Cranberry Plant

Cranberries aren’t hard to grow. they are doing require cool temperatures, acidic soil, and many of water.

The cranberry may be a low, creeping, evergreen shrub, almost a vine. it’s a woody stem that runs along the bottom . Stems can grow 6 or 8 feet long. Upright shoots grow from the stems. Berries form at the highest of the shoots from pink flowers.

Cranberry fruit is little and tart. The ripe fruit is crimson .

The high acidity of the cranberry makes it excellent for relishes and jellies. Cranberries will add zest to salads, stuffings, cakes, muffins, pies, and puddings. fruit juice is refreshing and may be utilized in punches and cocktails.


  • Cranberries grow best in USDA Zones 4 to 7. Cranberries require three months of chilly winter weather at 32°to 45°F to make sure flower set and fruiting in spring.
  • Plant cranberries fully sun but not during a location that gets too hot; a south-facing location isn’t optimal.
  • Cranberries thrive in moist, well-drained, humus-rich soil. they’re often grown on sandy or peaty bogland. Cranberries can grow in ordinary acid soil. Planted in ordinary soil use an important peat mulch to guard plants in winter.
  • Cranberries grow best in acid soil; a soil pH of 4.0 to 5.5 is perfect.
  • Grow cranberries on a raised bed or during a sunken bed where you’ll control the acidity of the soil and drainage.
  • Plants don’t tolerate dry soil, but they will withstand flooding in weather.


Flowers are self-pollinating; honeybees will increase the dimensions of the crop.


  • Cranberries grow to 1 foot high and wide or slightly larger. The stems root where they touch the bottom and still grow larger.
  • Space cranberries 1 to 2 feet apart.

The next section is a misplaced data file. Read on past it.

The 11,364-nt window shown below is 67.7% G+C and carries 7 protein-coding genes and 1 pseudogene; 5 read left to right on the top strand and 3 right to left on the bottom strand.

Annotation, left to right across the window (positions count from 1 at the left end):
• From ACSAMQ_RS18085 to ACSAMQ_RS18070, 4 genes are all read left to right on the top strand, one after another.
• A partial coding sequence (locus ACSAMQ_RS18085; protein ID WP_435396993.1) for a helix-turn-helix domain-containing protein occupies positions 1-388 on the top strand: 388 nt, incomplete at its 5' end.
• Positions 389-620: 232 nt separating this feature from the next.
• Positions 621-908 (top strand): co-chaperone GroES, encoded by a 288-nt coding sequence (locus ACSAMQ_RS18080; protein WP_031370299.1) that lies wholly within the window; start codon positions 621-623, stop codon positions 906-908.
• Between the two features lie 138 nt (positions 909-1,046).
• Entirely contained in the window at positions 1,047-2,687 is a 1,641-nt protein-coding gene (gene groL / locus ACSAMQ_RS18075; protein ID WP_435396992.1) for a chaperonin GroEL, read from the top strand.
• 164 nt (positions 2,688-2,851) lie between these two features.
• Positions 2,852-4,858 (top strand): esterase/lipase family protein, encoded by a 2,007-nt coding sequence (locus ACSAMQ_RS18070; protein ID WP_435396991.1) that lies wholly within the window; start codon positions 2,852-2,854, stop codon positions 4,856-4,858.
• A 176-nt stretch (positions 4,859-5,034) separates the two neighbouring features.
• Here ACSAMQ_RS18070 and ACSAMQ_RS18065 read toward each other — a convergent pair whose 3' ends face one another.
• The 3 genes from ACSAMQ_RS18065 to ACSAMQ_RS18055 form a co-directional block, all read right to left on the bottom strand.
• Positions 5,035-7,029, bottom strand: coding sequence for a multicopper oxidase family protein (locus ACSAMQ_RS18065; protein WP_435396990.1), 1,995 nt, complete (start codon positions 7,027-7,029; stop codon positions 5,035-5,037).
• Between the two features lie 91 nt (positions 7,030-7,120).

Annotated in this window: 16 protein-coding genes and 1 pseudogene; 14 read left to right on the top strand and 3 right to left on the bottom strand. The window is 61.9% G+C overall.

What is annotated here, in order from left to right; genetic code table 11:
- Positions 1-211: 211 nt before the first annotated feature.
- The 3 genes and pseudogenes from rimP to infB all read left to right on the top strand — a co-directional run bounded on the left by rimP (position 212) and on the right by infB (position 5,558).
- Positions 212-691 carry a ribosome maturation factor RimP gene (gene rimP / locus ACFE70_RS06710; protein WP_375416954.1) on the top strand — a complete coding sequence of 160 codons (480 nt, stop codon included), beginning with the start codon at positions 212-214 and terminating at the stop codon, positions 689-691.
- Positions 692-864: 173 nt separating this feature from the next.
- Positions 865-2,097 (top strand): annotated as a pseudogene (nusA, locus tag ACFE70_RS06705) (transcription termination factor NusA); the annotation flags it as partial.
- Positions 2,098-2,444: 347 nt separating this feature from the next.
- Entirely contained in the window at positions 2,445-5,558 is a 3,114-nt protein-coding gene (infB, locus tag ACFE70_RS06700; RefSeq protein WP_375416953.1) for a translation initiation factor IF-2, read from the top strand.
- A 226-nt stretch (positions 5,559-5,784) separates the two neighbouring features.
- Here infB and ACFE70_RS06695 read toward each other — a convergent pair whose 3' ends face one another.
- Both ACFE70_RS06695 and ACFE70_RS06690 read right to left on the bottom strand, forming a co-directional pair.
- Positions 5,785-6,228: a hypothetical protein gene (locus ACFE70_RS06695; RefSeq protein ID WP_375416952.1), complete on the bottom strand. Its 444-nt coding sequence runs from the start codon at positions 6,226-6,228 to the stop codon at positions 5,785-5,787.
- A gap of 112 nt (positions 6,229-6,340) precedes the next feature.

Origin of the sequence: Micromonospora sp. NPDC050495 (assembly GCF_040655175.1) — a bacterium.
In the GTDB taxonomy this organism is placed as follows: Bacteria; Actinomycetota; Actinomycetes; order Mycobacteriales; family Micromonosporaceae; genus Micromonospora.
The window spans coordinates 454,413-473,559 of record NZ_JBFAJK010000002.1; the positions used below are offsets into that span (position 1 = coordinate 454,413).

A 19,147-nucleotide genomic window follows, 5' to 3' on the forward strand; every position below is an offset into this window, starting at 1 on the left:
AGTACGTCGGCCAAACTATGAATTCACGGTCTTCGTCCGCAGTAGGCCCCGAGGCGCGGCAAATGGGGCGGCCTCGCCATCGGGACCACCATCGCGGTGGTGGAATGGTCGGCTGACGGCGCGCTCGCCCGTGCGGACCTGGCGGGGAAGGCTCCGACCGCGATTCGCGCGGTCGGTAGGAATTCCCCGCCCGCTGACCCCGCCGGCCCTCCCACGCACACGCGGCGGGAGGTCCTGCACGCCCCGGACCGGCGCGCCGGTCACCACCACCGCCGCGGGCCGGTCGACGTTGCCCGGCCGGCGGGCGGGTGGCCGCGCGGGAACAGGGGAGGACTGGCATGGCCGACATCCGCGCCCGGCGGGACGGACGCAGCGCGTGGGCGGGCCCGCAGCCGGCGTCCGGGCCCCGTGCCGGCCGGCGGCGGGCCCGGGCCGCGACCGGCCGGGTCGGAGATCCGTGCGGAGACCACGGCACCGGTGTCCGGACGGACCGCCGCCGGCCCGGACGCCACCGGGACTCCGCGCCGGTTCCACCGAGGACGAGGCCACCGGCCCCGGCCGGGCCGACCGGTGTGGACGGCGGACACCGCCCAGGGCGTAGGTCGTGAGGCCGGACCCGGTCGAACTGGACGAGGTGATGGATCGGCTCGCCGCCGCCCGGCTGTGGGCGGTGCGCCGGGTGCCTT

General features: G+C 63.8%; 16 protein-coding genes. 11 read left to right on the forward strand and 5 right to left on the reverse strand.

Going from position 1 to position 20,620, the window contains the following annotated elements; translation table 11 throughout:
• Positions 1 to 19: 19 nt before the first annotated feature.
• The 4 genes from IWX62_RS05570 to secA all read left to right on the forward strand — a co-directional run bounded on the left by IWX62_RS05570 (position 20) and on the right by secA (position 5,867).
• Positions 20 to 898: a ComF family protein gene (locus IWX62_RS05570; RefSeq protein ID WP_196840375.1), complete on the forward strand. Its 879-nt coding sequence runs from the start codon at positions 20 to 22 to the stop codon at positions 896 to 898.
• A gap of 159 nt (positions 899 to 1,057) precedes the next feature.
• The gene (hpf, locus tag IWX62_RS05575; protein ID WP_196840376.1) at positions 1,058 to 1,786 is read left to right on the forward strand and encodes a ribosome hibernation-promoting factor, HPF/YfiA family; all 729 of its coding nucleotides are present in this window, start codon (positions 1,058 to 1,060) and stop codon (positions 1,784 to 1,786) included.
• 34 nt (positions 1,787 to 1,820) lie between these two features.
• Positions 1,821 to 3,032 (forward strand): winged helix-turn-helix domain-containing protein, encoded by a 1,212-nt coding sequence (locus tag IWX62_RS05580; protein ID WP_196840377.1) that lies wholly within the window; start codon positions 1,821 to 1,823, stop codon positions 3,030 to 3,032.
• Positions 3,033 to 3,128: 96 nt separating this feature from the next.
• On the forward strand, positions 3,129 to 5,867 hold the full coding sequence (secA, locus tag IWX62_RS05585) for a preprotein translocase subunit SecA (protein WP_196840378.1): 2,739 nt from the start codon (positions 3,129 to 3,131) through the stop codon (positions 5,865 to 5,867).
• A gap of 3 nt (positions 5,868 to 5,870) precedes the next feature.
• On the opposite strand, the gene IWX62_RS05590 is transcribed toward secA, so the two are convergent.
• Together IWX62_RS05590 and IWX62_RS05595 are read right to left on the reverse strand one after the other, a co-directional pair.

• Plant cranberries in autumn where winters are mild. Plant cranberries in spring where winter is cold; plant in any case danger of frost has passed. Avoid planting cranberries in hot, dry weather.
  • Prepare the planting bed by mixing shovelfuls of acid peat into the soil before planting.
  • You can make a special bed for cranberries; set an old bathtub or animal watering trough within the ground or line a sunken bed with ceramic tile then fill with acidic potting mix.
  • Dig a hole half again as deep because the root ball and twice as wide; moisten the opening before planting.
  • Plant cranberries in order that the soil mark of the nursery pot is level with soil of the new planting hole.
  • Backfill the opening with half native soil and half aged compost or commercial organic planting mix. Firm within the soil to make certain no air pockets remain round the roots.
  • Water the new plant in with a high phosphorus liquid starter fertilizer.
  • Keep the soil evenly moist because the plant begins to grow.
  • Cranberry planting beds aren’t covered with water; this is often a well-liked misconception.


Grow cranberries during a container that’s a minimum of 12 to 18 inches deep and wide or wider. Here are two methods:

  • Fill the container with acidic potting mix and coarse, lime-free grit to enhance drainage; place the pot during a saucer topped off with water therefore the soil never dries out then plant.